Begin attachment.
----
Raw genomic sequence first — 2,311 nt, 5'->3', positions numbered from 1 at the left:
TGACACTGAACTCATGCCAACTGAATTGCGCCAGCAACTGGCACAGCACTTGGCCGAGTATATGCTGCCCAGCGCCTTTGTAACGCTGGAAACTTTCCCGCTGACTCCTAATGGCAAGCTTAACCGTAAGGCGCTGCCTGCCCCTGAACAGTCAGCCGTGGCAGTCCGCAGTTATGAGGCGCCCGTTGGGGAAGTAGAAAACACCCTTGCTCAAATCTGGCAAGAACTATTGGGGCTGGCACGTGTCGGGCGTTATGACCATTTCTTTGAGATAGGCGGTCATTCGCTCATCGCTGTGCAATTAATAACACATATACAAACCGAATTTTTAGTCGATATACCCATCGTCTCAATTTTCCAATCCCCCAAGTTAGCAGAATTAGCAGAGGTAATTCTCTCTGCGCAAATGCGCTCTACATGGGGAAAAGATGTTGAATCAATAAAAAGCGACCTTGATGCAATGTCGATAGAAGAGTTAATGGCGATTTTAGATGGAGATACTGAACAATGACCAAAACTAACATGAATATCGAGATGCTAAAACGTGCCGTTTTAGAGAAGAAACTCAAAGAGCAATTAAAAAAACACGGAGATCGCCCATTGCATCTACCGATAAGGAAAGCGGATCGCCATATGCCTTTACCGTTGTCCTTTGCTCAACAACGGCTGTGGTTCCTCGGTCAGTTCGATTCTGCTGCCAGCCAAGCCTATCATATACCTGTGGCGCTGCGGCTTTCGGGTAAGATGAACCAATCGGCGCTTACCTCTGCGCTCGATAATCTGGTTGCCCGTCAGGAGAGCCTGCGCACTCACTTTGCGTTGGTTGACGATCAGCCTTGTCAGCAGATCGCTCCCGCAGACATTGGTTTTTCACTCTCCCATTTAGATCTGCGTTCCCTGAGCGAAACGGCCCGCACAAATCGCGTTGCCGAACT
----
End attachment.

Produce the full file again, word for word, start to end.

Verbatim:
Raw genomic sequence first — 2,311 nt, 5'->3', positions numbered from 1 at the left:
TGACACTGAACTCATGCCAACTGAATTGCGCCAGCAACTGGCACAGCACTTGGCCGAGTATATGCTGCCCAGCGCCTTTGTAACGCTGGAAACTTTCCCGCTGACTCCTAATGGCAAGCTTAACCGTAAGGCGCTGCCTGCCCCTGAACAGTCAGCCGTGGCAGTCCGCAGTTATGAGGCGCCCGTTGGGGAAGTAGAAAACACCCTTGCTCAAATCTGGCAAGAACTATTGGGGCTGGCACGTGTCGGGCGTTATGACCATTTCTTTGAGATAGGCGGTCATTCGCTCATCGCTGTGCAATTAATAACACATATACAAACCGAATTTTTAGTCGATATACCCATCGTCTCAATTTTCCAATCCCCCAAGTTAGCAGAATTAGCAGAGGTAATTCTCTCTGCGCAAATGCGCTCTACATGGGGAAAAGATGTTGAATCAATAAAAAGCGACCTTGATGCAATGTCGATAGAAGAGTTAATGGCGATTTTAGATGGAGATACTGAACAATGACCAAAACTAACATGAATATCGAGATGCTAAAACGTGCCGTTTTAGAGAAGAAACTCAAAGAGCAATTAAAAAAACACGGAGATCGCCCATTGCATCTACCGATAAGGAAAGCGGATCGCCATATGCCTTTACCGTTGTCCTTTGCTCAACAACGGCTGTGGTTCCTCGGTCAGTTCGATTCTGCTGCCAGCCAAGCCTATCATATACCTGTGGCGCTGCGGCTTTCGGGTAAGATGAACCAATCGGCGCTTACCTCTGCGCTCGATAATCTGGTTGCCCGTCAGGAGAGCCTGCGCACTCACTTTGCGTTGGTTGACGATCAGCCTTGTCAGCAGATCGCTCCCGCAGACATTGGTTTTTCACTCTCCCATTTAGATCTGCGTTCCCTGAGCGAAACGGCCCGCACAAATCGCGTTGCCGAACT